- If you are following the issue then you can safely skip the article
- If you dont know the basics of the issue then you can find the basics under the following newspaper recap
- Sabarimala issue
- The First World War ended with the signing of the armistice on November 11, 1918.
- Since then, poppy was adopted as the symbol of remembrance as it grew widely grown in Europe where some of the major battles were fought.
- In India, the India Gate was built as the focal point to the Remembrance
- To acknowledge the valour and sacrifice of Indian armed forces a unique Indian symbol was required
- In line with this, the ‘India Remembers’ project initiated by the USI proposed that the marigold flower join the poppy as a uniquely Indian symbol of remembrance
- India Remembers project is a joint endeavour of the USI and the Commonwealth War Graves Commission (CWGC) and a part of the ‘India and the Great War’ Centenary Commemoration project initiated by the USI in 2014 with the support of the Ministry of External Affairs and in close association with the British High Commission
- The marigold was chosen because it is easily and widely available and also because saffron is often seen as a colour of sacrifice
- The Article can be skipped but the focus should be on Azad Hind Fauj and Contribution of Subhash Chandra Bose.
- We have provided information about Azad Hind fauj under our PIB Analysis you can find it here
- Baishui’s on the southeastern edge of the Third Pole — a region in Central Asia with the world’s third largest store of ice after Antarctica and Greenland
- Third Pole glaciers are vital to billions of people from Vietnam to Afghanistan. Asia’s 10 largest rivers — including the Yangtze, Yellow, Mekong, and Ganges — are fed by seasonal melting. “Depending on how it melts, a lot of the freshwater will be leaving the region for the ocean, which will have severe impacts on water and food security,”
- Related topic which you should read – Global Warming and its effects
- Map based question Baishui No 1 Glacier
- The Green Climate Fund (GCF) is a new global fund created to support the efforts of developing countries to respond to the challenge of climate change.
- GCF helps developing countries limit or reduce their greenhouse gas (GHG) emissions and adapt to climate change.
- It was set up by the 194 countries who are parties to the United Nations Framework Convention on Climate Change (UNFCCC) in 2010, as part of the Convention’s financial mechanism. It aims to deliver equal amounts of funding to mitigation and adaptation, while being guided by the Convention’s principles and provisions.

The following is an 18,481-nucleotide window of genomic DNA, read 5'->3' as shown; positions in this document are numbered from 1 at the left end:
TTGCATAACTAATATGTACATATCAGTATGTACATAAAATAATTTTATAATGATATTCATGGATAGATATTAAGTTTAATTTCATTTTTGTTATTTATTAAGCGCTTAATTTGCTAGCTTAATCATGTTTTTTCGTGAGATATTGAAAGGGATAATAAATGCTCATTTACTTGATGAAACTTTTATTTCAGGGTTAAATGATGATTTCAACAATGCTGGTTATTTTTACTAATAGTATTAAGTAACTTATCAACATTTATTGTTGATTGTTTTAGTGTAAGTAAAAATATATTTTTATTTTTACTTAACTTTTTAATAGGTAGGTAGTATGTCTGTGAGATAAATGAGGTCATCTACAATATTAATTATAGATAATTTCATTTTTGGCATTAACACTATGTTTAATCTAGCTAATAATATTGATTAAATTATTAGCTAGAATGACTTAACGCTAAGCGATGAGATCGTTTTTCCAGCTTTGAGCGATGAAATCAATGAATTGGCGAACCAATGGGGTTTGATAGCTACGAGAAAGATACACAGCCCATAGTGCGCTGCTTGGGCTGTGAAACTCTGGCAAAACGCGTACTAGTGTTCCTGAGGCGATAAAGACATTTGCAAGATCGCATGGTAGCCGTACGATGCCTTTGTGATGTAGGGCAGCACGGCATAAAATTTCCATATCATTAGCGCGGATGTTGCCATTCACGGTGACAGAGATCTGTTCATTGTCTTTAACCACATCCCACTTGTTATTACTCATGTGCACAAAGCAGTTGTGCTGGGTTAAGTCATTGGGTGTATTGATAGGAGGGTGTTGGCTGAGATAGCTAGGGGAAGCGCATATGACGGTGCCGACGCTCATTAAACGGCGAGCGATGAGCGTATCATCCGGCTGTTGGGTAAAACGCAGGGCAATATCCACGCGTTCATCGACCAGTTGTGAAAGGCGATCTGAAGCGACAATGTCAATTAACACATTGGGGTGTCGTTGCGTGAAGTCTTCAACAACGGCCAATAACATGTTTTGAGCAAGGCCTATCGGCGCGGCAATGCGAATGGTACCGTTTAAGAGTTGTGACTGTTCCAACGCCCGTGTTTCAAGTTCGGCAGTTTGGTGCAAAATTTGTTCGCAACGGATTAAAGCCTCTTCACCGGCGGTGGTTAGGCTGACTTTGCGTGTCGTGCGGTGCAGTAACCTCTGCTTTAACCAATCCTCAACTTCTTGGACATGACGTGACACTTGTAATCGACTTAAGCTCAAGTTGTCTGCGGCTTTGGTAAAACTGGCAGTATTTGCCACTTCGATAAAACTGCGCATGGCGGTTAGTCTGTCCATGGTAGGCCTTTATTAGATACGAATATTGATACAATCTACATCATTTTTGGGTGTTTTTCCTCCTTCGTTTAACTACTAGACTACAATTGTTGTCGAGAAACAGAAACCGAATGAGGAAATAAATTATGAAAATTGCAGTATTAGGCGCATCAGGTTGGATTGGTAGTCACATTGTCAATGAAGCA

- When the Paris Agreement was reached in 2015, the Green Climate Fund was given an important role in serving the agreement and supporting the goal of keeping climate change well below 2 degrees Celsius.
- Fund has established a direct access modality so that national and sub-national organisations can receive funding directly, rather than only via international intermediaries.
- The Fund pays particular attention to the needs of societies that are highly vulnerable to the effects of climate change, in particular Least Developed Countries (LDCs), Small Island Developing States (SIDS), and African States.
- GCF aims to catalyze a flow of climate finance to invest in low-emission and climate-resilient development,
- The Fund’s investments can be in the form of grants, loans, equity or guarantees.
- There are varying estimates, but crop residue range from 200 million tonnes to 240 million tonnes a year. And this crop residue is not usable for other purposes such as animal feed, etc
- Why Stubble burning – Farmers have to harvest their crop, and then clear the fields in preparation for the next crop. Burning has been the quickest solution.
- One of the stated benefits of biofuels was the impact this would have on the practice of burning crop waste in preparation for the next planting season
- By reducing crop burning and conversion of agricultural residues/wastes to biofuels, there will be further reduction in greenhouse gas emissions
- There are many issues to implement the above solution like logistic cost is high for private companies to go and collect husk hence not viable
- Alternative ways of using Crop Residue – 1) to make pellets from the residue and use them to complement the coal burned in thermal power plants. 2) set up more ethanol and bio-CNG plants that can use the crop residue as fuel. However, the problem is in creating a chain from the field to the power plant.
- Short term solutions – The government has already started giving subsidies for farm equipment. The way forward is in using such technologies, such as baling machines and other automated machines, to do the work
- U.S. to pull out of the Intermediate-range Nuclear Forces (INF) Treaty with Russia,
- Cold War-era treaty banning the development, testing and possession of short and medium range ground-launched nuclear missiles with a range of 500-5,000 km.
- The treaty, signed in 1987, was central to ending the arms race between the two superpowers, and protected America’s NATO allies in Europe from Soviet missile attacks.
- Covered in detail on our PIB Analysis section click here
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